.

Soul Asylum Co-Founder Dan Murphy Leaves Band

Guitarist departs 31 years after helping start the group

October 9, 2012 1:30 PM ET
dan murphy soul asylum
Dan Murphy of Soul Asylum performs in Louisville, Kentucky.
Stephen J. Cohen/Getty Images

Dan Murphy announced today that he 's leaving Soul Asylum, the Minneapolis band he helped found with Karl H. Mueller (who passed away in 2005) and David Pirner 31 years ago.

Murphy explained his reasons for leaving the band in the final paragraph of a post on the message board on Soul Asylum's website: "To survive in the game of music in this current incarnation of digital downloads, short attention spans, tabloid-style press wrought with desperate headline grabbing antics, it occurs to me that one needs an unhealthy and combustive internal combination of two seemingly distant attributes – naivety and swagger. I no longer have either and am looking forward to a quieter life with family and friends and my adorable chiweenie Lily Belle." 

All the same, the guitarist was effusive in his thanks to all the people in the music business "that have worked tirelessly for the band and have given Soul Asylum a chance to be heard."

Murphy also mentioned the work of all the musicians that Soul Asylum have played with on stage or in the studio, including Tommy Stinson, the Replacements and Guns N' Roses bassist who took over on bass after Mueller died and "gave us the courage to continue and soldier on." He also pointed out the contributions of former drummer Sterling Campbell: "Perhaps my proudest moment ever in the band was going into the control room of our Manhattan studio and listening to the playback of the track 'New World' on [Grave Dancers Union] and listening to Sterling's drum fill before the first chorus, it gave me chills and a smile as wide as a New York City mile." 

And, of course, Murphy expressed his gratitude to his fellow founding bandmates. "Leaving with great admiration and respect for David Pirner, whom I felt like I grew up with and who provided me and all of you with so many memorable musical moments," Murphy wrote. "I have great love for Michael Bland who has a big heart, a big sound and an even bigger laugh that I will remember and cherish for the rest of my days. My deepest respect and love for Karl H. Mueller, and his widow and loving wife Mary Beth Mueller, and his mother Mary Mueller who provided us with a start in their family garage and supplied us with endless encouragement, engaged us and instilled in us all the prospect of 'possible.'"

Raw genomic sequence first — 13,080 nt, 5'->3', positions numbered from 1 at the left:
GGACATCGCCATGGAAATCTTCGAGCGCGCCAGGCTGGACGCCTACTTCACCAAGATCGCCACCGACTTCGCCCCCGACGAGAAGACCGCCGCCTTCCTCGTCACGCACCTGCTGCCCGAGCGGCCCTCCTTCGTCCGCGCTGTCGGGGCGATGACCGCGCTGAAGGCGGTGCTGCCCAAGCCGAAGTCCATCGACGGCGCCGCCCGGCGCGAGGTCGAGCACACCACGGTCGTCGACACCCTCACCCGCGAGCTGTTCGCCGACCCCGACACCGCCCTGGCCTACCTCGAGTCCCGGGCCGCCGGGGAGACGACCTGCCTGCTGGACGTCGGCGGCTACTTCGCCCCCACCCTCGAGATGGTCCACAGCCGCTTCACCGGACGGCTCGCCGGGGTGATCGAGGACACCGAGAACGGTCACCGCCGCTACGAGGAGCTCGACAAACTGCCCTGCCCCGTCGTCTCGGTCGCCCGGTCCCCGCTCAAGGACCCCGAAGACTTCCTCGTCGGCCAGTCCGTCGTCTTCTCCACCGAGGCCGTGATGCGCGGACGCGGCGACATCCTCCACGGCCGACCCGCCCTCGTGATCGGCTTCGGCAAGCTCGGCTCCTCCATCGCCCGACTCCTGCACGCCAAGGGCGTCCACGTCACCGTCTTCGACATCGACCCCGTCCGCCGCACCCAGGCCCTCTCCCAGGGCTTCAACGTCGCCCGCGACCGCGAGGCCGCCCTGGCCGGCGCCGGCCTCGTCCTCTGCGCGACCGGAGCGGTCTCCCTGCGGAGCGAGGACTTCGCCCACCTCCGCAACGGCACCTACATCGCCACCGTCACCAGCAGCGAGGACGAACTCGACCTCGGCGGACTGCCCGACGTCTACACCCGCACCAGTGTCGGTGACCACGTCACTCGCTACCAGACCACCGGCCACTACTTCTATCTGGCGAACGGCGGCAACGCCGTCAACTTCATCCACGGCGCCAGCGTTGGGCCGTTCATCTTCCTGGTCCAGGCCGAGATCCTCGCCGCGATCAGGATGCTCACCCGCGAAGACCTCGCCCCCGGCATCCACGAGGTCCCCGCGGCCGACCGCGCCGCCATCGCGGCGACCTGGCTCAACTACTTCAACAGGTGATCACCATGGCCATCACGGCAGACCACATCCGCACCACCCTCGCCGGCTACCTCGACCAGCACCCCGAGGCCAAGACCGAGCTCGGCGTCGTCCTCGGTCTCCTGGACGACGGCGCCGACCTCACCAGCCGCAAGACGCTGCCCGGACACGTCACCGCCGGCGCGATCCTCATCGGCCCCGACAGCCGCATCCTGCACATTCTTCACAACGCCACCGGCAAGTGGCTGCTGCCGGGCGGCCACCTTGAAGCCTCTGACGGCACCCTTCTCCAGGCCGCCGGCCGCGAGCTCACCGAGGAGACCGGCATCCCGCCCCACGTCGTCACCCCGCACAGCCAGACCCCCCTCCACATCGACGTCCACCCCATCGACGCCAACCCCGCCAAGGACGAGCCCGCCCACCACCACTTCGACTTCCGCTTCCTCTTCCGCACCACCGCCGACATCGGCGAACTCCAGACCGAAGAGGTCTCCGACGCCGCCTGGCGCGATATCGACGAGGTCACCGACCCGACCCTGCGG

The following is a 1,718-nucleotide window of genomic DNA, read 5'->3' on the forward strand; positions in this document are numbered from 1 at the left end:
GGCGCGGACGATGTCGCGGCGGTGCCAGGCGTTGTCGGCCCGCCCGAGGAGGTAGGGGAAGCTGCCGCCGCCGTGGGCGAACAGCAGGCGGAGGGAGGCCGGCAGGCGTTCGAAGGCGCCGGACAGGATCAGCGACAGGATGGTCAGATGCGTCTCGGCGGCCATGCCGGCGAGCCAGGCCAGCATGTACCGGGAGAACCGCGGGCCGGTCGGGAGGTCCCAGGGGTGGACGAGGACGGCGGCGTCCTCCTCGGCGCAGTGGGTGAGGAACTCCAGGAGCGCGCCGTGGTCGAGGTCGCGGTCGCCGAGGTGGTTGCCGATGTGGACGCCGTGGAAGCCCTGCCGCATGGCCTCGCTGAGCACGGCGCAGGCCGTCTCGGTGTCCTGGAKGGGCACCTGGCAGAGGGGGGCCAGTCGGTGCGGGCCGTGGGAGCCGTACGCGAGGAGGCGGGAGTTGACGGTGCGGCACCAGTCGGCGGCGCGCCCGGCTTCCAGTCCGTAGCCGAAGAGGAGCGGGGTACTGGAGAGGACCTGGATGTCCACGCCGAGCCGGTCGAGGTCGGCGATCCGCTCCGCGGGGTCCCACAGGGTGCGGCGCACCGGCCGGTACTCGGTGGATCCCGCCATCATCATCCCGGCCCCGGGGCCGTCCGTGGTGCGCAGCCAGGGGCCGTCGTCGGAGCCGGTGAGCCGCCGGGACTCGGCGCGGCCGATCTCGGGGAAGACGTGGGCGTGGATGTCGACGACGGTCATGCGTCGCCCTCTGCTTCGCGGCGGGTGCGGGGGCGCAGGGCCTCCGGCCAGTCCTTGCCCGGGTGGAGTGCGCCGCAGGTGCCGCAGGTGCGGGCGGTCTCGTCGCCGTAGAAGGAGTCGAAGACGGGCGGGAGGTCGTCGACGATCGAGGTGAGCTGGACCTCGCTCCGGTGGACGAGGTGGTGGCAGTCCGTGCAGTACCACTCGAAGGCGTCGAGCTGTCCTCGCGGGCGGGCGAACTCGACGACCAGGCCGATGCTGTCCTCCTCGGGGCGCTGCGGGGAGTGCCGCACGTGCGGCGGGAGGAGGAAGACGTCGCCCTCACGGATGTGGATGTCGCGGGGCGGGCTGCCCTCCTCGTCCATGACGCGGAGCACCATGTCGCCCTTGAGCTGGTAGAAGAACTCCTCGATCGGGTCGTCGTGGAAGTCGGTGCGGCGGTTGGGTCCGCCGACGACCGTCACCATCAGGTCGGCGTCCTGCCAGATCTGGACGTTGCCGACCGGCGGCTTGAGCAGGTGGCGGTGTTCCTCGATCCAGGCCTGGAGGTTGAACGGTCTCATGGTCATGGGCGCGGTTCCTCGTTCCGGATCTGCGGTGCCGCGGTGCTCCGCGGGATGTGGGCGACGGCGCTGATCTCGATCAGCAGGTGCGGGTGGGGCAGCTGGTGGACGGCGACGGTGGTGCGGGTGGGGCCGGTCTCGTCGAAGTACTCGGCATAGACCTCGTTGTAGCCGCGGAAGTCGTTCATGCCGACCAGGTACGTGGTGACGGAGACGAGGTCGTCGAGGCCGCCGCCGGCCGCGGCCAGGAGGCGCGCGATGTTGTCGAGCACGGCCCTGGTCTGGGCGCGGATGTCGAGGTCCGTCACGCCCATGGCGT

It's unclear how Murphy's departure will affect the future of Soul Asylum. Back in July the alt-rockers released their first album in six years, Delayed Reaction; you can check out that record's first single "Gravity."

To read the new issue of Rolling Stone online, plus the entire RS archive: Click Here

prev
Music Main Next

blog comments powered by Disqus
Around the Web
Powered By ZergNet
Daily Newsletter

Get the latest RS news in your inbox.

Sign up to receive the Rolling Stone newsletter and special offers from RS and its
marketing partners.

X

We may use your e-mail address to send you the newsletter and offers that may interest you, on behalf of Rolling Stone and its partners. For more information please read our Privacy Policy.

Song Stories

“You Oughta Know”

Alanis Morissette | 1995

This blunt, bitter breakup song -- famous for its line "Would she go down on you in a theater?" -- was long rumored to be about Alanis Morissette getting dumped by Full House actor Dave Coulier. But while she never confirmed it was about him (Coulier himself says it is, however), she insisted the song wasn't all about scorn. "By no means is this record just a sexual, angry record," she told Rolling Stone. "The song wasn't written for the sake of revenge. It was written for the sake of release. I'm actually a pretty rational, calm person."

More Song Stories entries »
 
www.expandtheroom.com